• Charlotte Mansfield

Don't Hug Me I'm Scared

Becky Sloan and Joseph Pelling, 2011-16


In 2011, studio This Is It released their first instalment of internet-famous Don’t Hug Me I’m Scared. Parodying children’s programming (both in terms of television and psychological conditioning), the series follows roommates Red Guy, Yellow Guy and Duck through their day-to-day, during which they learn the wonders and terrors of creativity, time, love, the internet, food and dreams, as sung by various household objects. The Sesame Street-esque premise quickly descends into vulgarity and horror, providing not only absurd entertainment but thought-provoking commentaries on contemporary life.



From subtle implications of politics (blue and red are acceptable colours, green is not) to amusingly misspelt words, the films show a great deal of artistic care and attention to detail. The dialogue is baffling and perfectly captures post-internet humour, while the imagery is outright bizarre. Glitter is playfully juxtaposed with the sinister imagery of raw flesh and fish, the colour and form of the characters is manipulated in hypnotic sequences, and awkward silences are punctuated with deadpan remarks.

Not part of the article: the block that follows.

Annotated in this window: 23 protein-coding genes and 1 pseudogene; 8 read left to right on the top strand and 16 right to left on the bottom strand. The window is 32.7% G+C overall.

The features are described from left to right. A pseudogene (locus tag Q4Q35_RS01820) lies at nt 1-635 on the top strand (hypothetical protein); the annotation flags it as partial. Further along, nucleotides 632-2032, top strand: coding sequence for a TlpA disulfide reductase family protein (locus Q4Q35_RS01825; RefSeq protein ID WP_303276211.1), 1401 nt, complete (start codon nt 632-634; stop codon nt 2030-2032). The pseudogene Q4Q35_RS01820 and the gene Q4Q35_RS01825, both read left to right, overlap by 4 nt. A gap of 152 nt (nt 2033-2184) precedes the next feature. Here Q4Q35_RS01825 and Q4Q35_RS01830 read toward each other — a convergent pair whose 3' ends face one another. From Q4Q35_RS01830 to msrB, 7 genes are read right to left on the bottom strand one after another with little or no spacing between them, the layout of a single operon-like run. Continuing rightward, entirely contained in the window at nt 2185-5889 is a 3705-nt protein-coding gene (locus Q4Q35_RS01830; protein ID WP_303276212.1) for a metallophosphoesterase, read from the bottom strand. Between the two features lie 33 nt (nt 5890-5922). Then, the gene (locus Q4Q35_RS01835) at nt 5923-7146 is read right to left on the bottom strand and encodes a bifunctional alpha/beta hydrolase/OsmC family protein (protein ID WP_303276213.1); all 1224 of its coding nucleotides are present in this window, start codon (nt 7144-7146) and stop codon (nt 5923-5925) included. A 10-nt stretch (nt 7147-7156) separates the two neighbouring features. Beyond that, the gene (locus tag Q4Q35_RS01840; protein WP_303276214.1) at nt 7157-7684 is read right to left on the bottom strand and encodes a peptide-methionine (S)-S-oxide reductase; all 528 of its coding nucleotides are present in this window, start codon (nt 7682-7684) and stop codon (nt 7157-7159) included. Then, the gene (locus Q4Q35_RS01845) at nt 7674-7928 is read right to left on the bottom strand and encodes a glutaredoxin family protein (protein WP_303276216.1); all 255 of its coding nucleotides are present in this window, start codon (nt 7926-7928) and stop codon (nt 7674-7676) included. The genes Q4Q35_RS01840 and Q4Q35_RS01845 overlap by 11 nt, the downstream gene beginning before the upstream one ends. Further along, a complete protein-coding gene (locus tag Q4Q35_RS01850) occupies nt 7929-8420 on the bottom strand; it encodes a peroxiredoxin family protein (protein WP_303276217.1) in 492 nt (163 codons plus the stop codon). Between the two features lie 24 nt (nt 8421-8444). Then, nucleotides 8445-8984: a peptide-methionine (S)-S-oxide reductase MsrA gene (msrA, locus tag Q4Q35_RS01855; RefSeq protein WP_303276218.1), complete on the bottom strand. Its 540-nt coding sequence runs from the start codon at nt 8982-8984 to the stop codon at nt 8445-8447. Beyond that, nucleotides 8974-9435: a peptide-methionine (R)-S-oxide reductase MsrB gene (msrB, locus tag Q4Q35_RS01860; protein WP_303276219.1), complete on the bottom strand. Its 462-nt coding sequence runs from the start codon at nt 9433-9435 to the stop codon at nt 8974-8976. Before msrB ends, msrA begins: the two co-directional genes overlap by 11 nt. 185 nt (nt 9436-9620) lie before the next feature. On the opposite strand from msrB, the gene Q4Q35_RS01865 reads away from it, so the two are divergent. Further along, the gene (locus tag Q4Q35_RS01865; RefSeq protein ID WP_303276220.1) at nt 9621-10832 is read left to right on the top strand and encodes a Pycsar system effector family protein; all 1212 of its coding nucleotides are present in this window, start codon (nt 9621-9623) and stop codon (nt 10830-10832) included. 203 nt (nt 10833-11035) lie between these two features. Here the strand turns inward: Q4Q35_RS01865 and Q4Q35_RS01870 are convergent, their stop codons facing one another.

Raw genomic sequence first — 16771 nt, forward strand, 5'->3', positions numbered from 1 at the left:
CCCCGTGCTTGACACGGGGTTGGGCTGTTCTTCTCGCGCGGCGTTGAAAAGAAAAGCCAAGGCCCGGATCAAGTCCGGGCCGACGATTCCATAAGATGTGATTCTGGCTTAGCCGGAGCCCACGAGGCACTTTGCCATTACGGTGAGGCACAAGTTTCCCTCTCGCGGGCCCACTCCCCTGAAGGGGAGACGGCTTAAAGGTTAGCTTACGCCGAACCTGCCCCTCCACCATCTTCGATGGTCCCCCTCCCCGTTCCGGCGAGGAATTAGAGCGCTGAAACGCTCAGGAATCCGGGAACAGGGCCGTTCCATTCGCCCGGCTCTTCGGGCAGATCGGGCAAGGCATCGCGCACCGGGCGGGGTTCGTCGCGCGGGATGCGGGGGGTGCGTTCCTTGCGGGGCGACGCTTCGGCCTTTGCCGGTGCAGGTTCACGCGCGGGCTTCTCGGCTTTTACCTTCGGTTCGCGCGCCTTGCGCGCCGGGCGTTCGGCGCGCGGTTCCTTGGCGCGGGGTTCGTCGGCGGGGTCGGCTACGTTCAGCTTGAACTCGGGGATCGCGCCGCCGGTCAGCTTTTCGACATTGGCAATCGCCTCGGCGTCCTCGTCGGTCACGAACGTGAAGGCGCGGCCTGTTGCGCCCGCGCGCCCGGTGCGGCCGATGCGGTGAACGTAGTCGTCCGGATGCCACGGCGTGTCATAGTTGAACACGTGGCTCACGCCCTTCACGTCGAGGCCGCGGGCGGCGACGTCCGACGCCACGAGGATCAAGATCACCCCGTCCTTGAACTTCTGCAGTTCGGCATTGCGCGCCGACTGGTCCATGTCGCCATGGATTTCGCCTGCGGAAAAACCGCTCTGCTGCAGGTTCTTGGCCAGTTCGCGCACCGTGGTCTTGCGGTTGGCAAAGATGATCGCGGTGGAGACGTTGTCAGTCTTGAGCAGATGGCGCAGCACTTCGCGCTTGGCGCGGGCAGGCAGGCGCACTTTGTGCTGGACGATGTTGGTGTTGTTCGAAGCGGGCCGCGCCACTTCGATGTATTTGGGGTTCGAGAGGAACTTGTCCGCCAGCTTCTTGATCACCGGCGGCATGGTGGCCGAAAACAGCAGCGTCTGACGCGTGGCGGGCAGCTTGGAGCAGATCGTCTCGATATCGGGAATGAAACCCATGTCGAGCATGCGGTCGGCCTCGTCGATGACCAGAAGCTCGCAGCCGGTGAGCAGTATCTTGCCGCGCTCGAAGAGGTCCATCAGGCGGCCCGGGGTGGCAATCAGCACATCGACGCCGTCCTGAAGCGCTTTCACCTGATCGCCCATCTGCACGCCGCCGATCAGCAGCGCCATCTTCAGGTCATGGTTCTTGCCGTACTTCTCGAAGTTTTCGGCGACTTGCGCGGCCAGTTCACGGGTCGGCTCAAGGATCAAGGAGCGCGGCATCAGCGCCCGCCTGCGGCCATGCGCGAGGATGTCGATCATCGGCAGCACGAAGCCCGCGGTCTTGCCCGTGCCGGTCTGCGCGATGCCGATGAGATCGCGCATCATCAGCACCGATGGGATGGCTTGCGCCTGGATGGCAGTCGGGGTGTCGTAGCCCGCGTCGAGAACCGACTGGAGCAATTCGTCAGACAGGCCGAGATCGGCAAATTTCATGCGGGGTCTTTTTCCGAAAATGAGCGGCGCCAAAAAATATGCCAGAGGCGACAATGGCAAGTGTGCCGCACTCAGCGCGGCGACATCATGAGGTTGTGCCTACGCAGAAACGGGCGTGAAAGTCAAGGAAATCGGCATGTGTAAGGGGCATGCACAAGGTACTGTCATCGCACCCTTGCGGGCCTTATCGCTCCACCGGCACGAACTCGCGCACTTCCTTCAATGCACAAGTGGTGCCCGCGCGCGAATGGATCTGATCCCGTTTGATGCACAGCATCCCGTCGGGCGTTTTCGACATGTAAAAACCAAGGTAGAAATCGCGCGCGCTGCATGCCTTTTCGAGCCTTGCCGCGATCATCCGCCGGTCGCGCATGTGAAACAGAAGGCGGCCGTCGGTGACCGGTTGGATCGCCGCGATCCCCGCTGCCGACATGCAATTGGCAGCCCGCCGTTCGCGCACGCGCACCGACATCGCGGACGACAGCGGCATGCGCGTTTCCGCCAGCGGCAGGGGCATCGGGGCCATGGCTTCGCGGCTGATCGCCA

The exploration of digital and dream realms is signified by a cocktail of overlapping animation styles. Stop-motion, puppetry as well as traditional animation are woven together beautifully to create this delightfully disturbing world. The ominous calendar frozen on June 19th begs the question as to whether the friends are trapped in time, or if the events are a yearly occurrence, while they themselves question their entire reality. Though the relatable idea of existence within a simulation is at the forefront of this haunted house concept, one of the merits of the series is its ability to exist without context, and to even thrive under such conditions. The craftsmanship alone is admirable, and the zaniness of this sing-a-long-for-grown-ups universe is perfection.